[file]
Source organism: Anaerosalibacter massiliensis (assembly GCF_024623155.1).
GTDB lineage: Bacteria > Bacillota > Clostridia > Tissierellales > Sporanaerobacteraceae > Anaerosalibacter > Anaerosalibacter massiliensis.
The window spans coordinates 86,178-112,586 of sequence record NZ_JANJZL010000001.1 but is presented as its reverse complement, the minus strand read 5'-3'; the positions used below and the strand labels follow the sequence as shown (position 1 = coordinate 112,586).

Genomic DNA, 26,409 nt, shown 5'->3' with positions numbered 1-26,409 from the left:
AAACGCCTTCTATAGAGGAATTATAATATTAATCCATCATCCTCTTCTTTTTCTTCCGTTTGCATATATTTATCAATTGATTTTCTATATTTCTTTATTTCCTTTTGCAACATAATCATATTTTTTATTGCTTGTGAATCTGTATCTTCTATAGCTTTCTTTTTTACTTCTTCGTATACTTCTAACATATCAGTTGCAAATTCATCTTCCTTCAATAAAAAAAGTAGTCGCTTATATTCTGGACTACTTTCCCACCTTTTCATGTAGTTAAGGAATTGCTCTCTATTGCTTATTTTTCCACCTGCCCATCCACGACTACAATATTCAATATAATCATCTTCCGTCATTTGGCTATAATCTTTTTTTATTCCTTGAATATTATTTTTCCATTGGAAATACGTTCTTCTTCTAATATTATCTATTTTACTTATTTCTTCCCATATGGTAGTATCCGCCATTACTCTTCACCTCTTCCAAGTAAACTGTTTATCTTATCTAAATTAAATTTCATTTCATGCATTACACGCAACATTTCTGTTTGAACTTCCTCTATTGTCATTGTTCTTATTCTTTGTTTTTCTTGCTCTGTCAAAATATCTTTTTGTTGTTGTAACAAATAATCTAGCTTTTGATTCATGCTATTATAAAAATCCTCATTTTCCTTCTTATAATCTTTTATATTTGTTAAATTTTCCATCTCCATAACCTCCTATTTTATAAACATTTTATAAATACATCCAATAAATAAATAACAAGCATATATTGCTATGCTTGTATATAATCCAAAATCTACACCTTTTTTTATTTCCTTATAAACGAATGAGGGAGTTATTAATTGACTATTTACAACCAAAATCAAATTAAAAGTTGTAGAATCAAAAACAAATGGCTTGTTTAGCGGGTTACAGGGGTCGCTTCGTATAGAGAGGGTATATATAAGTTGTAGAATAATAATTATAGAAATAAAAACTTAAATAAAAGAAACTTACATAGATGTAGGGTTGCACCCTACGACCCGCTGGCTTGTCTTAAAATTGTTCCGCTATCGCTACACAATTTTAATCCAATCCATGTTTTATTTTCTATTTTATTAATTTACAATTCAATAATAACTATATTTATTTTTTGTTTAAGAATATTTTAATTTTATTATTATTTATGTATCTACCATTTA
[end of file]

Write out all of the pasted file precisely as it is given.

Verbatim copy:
Source organism: Anaerosalibacter massiliensis (assembly GCF_024623155.1).
GTDB lineage: Bacteria > Bacillota > Clostridia > Tissierellales > Sporanaerobacteraceae > Anaerosalibacter > Anaerosalibacter massiliensis.
The window spans coordinates 86,178-112,586 of sequence record NZ_JANJZL010000001.1 but is presented as its reverse complement, the minus strand read 5'-3'; the positions used below and the strand labels follow the sequence as shown (position 1 = coordinate 112,586).

Genomic DNA, 26,409 nt, shown 5'->3' with positions numbered 1-26,409 from the left:
AAACGCCTTCTATAGAGGAATTATAATATTAATCCATCATCCTCTTCTTTTTCTTCCGTTTGCATATATTTATCAATTGATTTTCTATATTTCTTTATTTCCTTTTGCAACATAATCATATTTTTTATTGCTTGTGAATCTGTATCTTCTATAGCTTTCTTTTTTACTTCTTCGTATACTTCTAACATATCAGTTGCAAATTCATCTTCCTTCAATAAAAAAAGTAGTCGCTTATATTCTGGACTACTTTCCCACCTTTTCATGTAGTTAAGGAATTGCTCTCTATTGCTTATTTTTCCACCTGCCCATCCACGACTACAATATTCAATATAATCATCTTCCGTCATTTGGCTATAATCTTTTTTTATTCCTTGAATATTATTTTTCCATTGGAAATACGTTCTTCTTCTAATATTATCTATTTTACTTATTTCTTCCCATATGGTAGTATCCGCCATTACTCTTCACCTCTTCCAAGTAAACTGTTTATCTTATCTAAATTAAATTTCATTTCATGCATTACACGCAACATTTCTGTTTGAACTTCCTCTATTGTCATTGTTCTTATTCTTTGTTTTTCTTGCTCTGTCAAAATATCTTTTTGTTGTTGTAACAAATAATCTAGCTTTTGATTCATGCTATTATAAAAATCCTCATTTTCCTTCTTATAATCTTTTATATTTGTTAAATTTTCCATCTCCATAACCTCCTATTTTATAAACATTTTATAAATACATCCAATAAATAAATAACAAGCATATATTGCTATGCTTGTATATAATCCAAAATCTACACCTTTTTTTATTTCCTTATAAACGAATGAGGGAGTTATTAATTGACTATTTACAACCAAAATCAAATTAAAAGTTGTAGAATCAAAAACAAATGGCTTGTTTAGCGGGTTACAGGGGTCGCTTCGTATAGAGAGGGTATATATAAGTTGTAGAATAATAATTATAGAAATAAAAACTTAAATAAAAGAAACTTACATAGATGTAGGGTTGCACCCTACGACCCGCTGGCTTGTCTTAAAATTGTTCCGCTATCGCTACACAATTTTAATCCAATCCATGTTTTATTTTCTATTTTATTAATTTACAATTCAATAATAACTATATTTATTTTTTGTTTAAGAATATTTTAATTTTATTATTATTTATGTATCTACCATTTA